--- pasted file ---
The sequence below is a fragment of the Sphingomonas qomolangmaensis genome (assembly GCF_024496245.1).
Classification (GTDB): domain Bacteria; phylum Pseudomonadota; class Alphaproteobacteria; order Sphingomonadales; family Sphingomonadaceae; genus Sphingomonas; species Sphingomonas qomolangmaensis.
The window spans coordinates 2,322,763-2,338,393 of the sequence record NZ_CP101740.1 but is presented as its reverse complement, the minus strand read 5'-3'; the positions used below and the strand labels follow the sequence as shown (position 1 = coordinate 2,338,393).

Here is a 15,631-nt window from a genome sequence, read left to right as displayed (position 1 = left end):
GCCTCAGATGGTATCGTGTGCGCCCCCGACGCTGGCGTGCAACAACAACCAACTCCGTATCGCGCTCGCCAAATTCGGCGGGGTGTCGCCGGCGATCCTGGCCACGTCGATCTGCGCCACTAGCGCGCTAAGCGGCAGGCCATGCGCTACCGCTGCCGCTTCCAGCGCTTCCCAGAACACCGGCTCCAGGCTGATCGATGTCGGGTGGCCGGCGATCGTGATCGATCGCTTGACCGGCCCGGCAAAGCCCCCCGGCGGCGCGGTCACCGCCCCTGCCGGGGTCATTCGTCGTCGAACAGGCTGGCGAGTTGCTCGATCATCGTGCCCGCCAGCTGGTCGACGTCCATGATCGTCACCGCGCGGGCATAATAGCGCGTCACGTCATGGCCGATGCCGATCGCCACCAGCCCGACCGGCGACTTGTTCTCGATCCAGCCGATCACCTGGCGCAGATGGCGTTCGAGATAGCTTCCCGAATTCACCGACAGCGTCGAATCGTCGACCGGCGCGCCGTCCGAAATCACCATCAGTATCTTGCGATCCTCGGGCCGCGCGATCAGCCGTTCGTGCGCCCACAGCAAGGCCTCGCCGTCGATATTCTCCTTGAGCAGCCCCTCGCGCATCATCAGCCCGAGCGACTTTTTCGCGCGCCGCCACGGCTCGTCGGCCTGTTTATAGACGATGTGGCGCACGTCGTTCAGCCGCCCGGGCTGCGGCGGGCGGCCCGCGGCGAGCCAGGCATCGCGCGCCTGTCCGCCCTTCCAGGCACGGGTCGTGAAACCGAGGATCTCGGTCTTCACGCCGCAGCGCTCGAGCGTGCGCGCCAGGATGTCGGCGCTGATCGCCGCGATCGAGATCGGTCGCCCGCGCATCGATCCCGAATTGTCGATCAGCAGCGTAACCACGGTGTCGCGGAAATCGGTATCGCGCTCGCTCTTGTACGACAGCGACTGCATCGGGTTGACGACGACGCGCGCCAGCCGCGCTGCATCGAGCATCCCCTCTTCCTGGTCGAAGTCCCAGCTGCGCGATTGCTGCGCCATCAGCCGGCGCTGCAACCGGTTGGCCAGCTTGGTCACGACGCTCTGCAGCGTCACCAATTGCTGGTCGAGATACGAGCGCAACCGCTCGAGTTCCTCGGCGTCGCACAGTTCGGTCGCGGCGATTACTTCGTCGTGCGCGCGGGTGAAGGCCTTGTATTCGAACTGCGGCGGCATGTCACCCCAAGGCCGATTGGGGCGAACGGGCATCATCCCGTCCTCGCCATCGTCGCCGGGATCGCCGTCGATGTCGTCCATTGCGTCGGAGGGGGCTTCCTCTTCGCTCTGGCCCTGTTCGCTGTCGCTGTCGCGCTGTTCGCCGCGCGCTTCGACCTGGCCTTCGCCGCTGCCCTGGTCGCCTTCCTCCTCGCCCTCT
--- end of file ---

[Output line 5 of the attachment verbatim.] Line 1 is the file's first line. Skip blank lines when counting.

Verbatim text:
GCCTCAGATGGTATCGTGTGCGCCCCCGACGCTGGCGTGCAACAACAACCAACTCCGTATCGCGCTCGCCAAATTCGGCGGGGTGTCGCCGGCGATCCTGGCCACGTCGATCTGCGCCACTAGCGCGCTAAGCGGCAGGCCATGCGCTACCGCTGCCGCTTCCAGCGCTTCCCAGAACACCGGCTCCAGGCTGATCGATGTCGGGTGGCCGGCGATCGTGATCGATCGCTTGACCGGCCCGGCAAAGCCCCCCGGCGGCGCGGTCACCGCCCCTGCCGGGGTCATTCGTCGTCGAACAGGCTGGCGAGTTGCTCGATCATCGTGCCCGCCAGCTGGTCGACGTCCATGATCGTCACCGCGCGGGCATAATAGCGCGTCACGTCATGGCCGATGCCGATCGCCACCAGCCCGACCGGCGACTTGTTCTCGATCCAGCCGATCACCTGGCGCAGATGGCGTTCGAGATAGCTTCCCGAATTCACCGACAGCGTCGAATCGTCGACCGGCGCGCCGTCCGAAATCACCATCAGTATCTTGCGATCCTCGGGCCGCGCGATCAGCCGTTCGTGCGCCCACAGCAAGGCCTCGCCGTCGATATTCTCCTTGAGCAGCCCCTCGCGCATCATCAGCCCGAGCGACTTTTTCGCGCGCCGCCACGGCTCGTCGGCCTGTTTATAGACGATGTGGCGCACGTCGTTCAGCCGCCCGGGCTGCGGCGGGCGGCCCGCGGCGAGCCAGGCATCGCGCGCCTGTCCGCCCTTCCAGGCACGGGTCGTGAAACCGAGGATCTCGGTCTTCACGCCGCAGCGCTCGAGCGTGCGCGCCAGGATGTCGGCGCTGATCGCCGCGATCGAGATCGGTCGCCCGCGCATCGATCCCGAATTGTCGATCAGCAGCGTAACCACGGTGTCGCGGAAATCGGTATCGCGCTCGCTCTTGTACGACAGCGACTGCATCGGGTTGACGACGACGCGCGCCAGCCGCGCTGCATCGAGCATCCCCTCTTCCTGGTCGAAGTCCCAGCTGCGCGATTGCTGCGCCATCAGCCGGCGCTGCAACCGGTTGGCCAGCTTGGTCACGACGCTCTGCAGCGTCACCAATTGCTGGTCGAGATACGAGCGCAACCGCTCGAGTTCCTCGGCGTCGCACAGTTCGGTCGCGGCGATTACTTCGTCGTGCGCGCGGGTGAAGGCCTTGTATTCGAACTGCGGCGGCATGTCACCCCAAGGCCGATTGGGGCGAACGGGCATCATCCCGTCCTCGCCATCGTCGCCGGGATCGCCGTCGATGTCGTCCATTGCGTCGGAGGGGGCTTCCTCTTCGCTCTGGCCCTGTTCGCTGTCGCTGTCGCGCTGTTCGCCGCGCGCTTCGACCTGGCCTTCGCCGCTGCCCTGGTCGCCTTCCTCCTCGCCCTCT